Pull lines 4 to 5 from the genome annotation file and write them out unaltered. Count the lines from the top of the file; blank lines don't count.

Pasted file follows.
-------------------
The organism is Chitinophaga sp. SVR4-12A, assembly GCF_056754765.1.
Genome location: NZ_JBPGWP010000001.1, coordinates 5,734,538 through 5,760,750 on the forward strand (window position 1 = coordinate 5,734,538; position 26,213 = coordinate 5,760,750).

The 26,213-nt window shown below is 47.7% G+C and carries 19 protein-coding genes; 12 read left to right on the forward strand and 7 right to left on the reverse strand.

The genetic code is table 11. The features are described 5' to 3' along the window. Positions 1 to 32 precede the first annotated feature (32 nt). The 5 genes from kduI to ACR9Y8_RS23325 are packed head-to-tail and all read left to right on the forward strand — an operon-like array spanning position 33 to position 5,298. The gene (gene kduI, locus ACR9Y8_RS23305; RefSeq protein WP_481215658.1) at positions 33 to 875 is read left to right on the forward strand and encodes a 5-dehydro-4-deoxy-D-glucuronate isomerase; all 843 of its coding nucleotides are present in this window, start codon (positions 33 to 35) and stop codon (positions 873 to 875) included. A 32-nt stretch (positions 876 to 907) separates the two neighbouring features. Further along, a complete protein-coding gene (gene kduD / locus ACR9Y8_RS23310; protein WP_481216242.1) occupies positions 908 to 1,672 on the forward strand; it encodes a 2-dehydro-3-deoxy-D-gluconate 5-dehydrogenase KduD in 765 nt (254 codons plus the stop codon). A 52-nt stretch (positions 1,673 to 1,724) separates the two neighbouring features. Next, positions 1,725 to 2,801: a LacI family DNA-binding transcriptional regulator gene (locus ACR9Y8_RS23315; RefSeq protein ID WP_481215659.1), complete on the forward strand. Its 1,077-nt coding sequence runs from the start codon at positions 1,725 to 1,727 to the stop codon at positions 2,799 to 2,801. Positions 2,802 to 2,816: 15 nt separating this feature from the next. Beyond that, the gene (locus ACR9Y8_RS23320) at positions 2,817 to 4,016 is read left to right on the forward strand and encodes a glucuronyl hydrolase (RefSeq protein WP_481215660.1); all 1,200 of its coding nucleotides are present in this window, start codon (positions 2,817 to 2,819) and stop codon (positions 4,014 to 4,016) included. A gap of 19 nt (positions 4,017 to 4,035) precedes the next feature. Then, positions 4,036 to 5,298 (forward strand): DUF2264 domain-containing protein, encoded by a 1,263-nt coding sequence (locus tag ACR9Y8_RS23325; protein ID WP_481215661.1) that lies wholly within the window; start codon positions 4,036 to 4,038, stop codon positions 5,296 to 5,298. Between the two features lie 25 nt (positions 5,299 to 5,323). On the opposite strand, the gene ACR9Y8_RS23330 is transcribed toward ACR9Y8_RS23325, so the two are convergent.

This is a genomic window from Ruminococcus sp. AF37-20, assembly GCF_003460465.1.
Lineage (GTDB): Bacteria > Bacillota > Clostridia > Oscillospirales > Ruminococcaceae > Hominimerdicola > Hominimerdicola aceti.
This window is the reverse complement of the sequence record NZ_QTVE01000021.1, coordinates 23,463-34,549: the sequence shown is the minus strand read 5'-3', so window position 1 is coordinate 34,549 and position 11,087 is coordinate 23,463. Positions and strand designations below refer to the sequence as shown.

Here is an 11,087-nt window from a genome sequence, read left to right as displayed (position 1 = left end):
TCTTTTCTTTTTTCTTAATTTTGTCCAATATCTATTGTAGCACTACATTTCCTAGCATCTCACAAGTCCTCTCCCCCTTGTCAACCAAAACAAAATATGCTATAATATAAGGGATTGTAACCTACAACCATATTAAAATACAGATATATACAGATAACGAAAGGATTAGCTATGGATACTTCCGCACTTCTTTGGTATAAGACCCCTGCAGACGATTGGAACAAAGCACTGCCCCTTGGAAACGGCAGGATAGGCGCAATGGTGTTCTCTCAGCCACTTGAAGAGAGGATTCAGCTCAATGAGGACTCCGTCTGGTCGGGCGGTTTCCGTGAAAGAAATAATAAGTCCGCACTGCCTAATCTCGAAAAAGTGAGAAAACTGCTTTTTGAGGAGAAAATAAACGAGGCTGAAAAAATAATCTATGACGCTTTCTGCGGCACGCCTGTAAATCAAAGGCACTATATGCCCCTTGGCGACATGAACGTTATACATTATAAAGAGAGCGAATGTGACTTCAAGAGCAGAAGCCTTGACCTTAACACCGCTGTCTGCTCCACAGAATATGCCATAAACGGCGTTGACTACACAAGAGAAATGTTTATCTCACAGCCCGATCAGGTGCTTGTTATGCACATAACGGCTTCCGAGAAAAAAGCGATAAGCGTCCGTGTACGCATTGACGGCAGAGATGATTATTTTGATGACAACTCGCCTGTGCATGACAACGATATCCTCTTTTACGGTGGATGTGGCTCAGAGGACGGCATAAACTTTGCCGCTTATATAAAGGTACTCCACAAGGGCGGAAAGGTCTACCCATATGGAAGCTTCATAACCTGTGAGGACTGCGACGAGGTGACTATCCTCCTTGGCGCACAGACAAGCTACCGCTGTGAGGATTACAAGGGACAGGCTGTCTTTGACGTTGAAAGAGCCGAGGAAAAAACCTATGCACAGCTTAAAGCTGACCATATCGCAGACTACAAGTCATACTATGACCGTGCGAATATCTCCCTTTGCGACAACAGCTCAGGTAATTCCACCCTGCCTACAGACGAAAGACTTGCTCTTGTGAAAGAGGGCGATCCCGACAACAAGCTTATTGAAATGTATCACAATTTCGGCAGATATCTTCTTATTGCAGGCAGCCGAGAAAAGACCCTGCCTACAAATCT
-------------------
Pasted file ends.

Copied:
The genetic code is table 11. The features are described 5' to 3' along the window. Positions 1 to 32 precede the first annotated feature (32 nt). The 5 genes from kduI to ACR9Y8_RS23325 are packed head-to-tail and all read left to right on the forward strand — an operon-like array spanning position 33 to position 5,298. The gene (gene kduI, locus ACR9Y8_RS23305; RefSeq protein WP_481215658.1) at positions 33 to 875 is read left to right on the forward strand and encodes a 5-dehydro-4-deoxy-D-glucuronate isomerase; all 843 of its coding nucleotides are present in this window, start codon (positions 33 to 35) and stop codon (positions 873 to 875) included. A 32-nt stretch (positions 876 to 907) separates the two neighbouring features. Further along, a complete protein-coding gene (gene kduD / locus ACR9Y8_RS23310; protein WP_481216242.1) occupies positions 908 to 1,672 on the forward strand; it encodes a 2-dehydro-3-deoxy-D-gluconate 5-dehydrogenase KduD in 765 nt (254 codons plus the stop codon). A 52-nt stretch (positions 1,673 to 1,724) separates the two neighbouring features. Next, positions 1,725 to 2,801: a LacI family DNA-binding transcriptional regulator gene (locus ACR9Y8_RS23315; RefSeq protein ID WP_481215659.1), complete on the forward strand. Its 1,077-nt coding sequence runs from the start codon at positions 1,725 to 1,727 to the stop codon at positions 2,799 to 2,801. Positions 2,802 to 2,816: 15 nt separating this feature from the next. Beyond that, the gene (locus ACR9Y8_RS23320) at positions 2,817 to 4,016 is read left to right on the forward strand and encodes a glucuronyl hydrolase (RefSeq protein WP_481215660.1); all 1,200 of its coding nucleotides are present in this window, start codon (positions 2,817 to 2,819) and stop codon (positions 4,014 to 4,016) included. A gap of 19 nt (positions 4,017 to 4,035) precedes the next feature. Then, positions 4,036 to 5,298 (forward strand): DUF2264 domain-containing protein, encoded by a 1,263-nt coding sequence (locus tag ACR9Y8_RS23325; protein ID WP_481215661.1) that lies wholly within the window; start codon positions 4,036 to 4,038, stop codon positions 5,296 to 5,298. Between the two features lie 25 nt (positions 5,299 to 5,323). On the opposite strand, the gene ACR9Y8_RS23330 is transcribed toward ACR9Y8_RS23325, so the two are convergent.

This is a genomic window from Ruminococcus sp. AF37-20, assembly GCF_003460465.1.